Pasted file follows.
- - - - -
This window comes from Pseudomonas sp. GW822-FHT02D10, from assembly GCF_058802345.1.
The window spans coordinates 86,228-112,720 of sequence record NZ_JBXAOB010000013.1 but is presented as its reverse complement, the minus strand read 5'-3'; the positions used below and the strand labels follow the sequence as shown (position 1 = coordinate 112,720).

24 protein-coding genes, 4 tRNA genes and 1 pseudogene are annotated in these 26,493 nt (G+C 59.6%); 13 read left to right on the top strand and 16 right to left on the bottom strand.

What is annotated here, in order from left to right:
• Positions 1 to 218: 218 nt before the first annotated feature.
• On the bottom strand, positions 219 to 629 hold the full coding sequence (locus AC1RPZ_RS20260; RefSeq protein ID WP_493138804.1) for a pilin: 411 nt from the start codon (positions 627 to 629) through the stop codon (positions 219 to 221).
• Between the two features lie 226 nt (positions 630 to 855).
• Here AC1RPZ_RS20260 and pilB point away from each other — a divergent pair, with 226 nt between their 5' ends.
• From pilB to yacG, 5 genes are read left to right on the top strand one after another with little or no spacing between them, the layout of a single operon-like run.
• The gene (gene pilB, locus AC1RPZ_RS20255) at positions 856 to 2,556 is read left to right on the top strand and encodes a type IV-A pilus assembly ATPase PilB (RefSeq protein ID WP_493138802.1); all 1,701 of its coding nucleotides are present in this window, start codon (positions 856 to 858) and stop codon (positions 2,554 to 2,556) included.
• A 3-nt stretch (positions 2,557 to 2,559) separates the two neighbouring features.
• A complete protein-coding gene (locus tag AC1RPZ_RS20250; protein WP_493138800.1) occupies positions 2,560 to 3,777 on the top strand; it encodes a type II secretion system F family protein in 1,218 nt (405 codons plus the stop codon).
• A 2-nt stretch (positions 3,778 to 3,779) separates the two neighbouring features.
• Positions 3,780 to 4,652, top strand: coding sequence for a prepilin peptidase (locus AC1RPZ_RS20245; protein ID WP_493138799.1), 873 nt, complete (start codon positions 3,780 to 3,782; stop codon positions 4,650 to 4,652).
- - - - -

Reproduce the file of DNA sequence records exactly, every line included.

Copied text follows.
This window comes from Pseudomonas sp. GW822-FHT02D10, from assembly GCF_058802345.1.
The window spans coordinates 86,228-112,720 of sequence record NZ_JBXAOB010000013.1 but is presented as its reverse complement, the minus strand read 5'-3'; the positions used below and the strand labels follow the sequence as shown (position 1 = coordinate 112,720).

24 protein-coding genes, 4 tRNA genes and 1 pseudogene are annotated in these 26,493 nt (G+C 59.6%); 13 read left to right on the top strand and 16 right to left on the bottom strand.

What is annotated here, in order from left to right:
• Positions 1 to 218: 218 nt before the first annotated feature.
• On the bottom strand, positions 219 to 629 hold the full coding sequence (locus AC1RPZ_RS20260; RefSeq protein ID WP_493138804.1) for a pilin: 411 nt from the start codon (positions 627 to 629) through the stop codon (positions 219 to 221).
• Between the two features lie 226 nt (positions 630 to 855).
• Here AC1RPZ_RS20260 and pilB point away from each other — a divergent pair, with 226 nt between their 5' ends.
• From pilB to yacG, 5 genes are read left to right on the top strand one after another with little or no spacing between them, the layout of a single operon-like run.
• The gene (gene pilB, locus AC1RPZ_RS20255) at positions 856 to 2,556 is read left to right on the top strand and encodes a type IV-A pilus assembly ATPase PilB (RefSeq protein ID WP_493138802.1); all 1,701 of its coding nucleotides are present in this window, start codon (positions 856 to 858) and stop codon (positions 2,554 to 2,556) included.
• A 3-nt stretch (positions 2,557 to 2,559) separates the two neighbouring features.
• A complete protein-coding gene (locus tag AC1RPZ_RS20250; protein WP_493138800.1) occupies positions 2,560 to 3,777 on the top strand; it encodes a type II secretion system F family protein in 1,218 nt (405 codons plus the stop codon).
• A 2-nt stretch (positions 3,778 to 3,779) separates the two neighbouring features.
• Positions 3,780 to 4,652, top strand: coding sequence for a prepilin peptidase (locus AC1RPZ_RS20245; protein ID WP_493138799.1), 873 nt, complete (start codon positions 3,780 to 3,782; stop codon positions 4,650 to 4,652).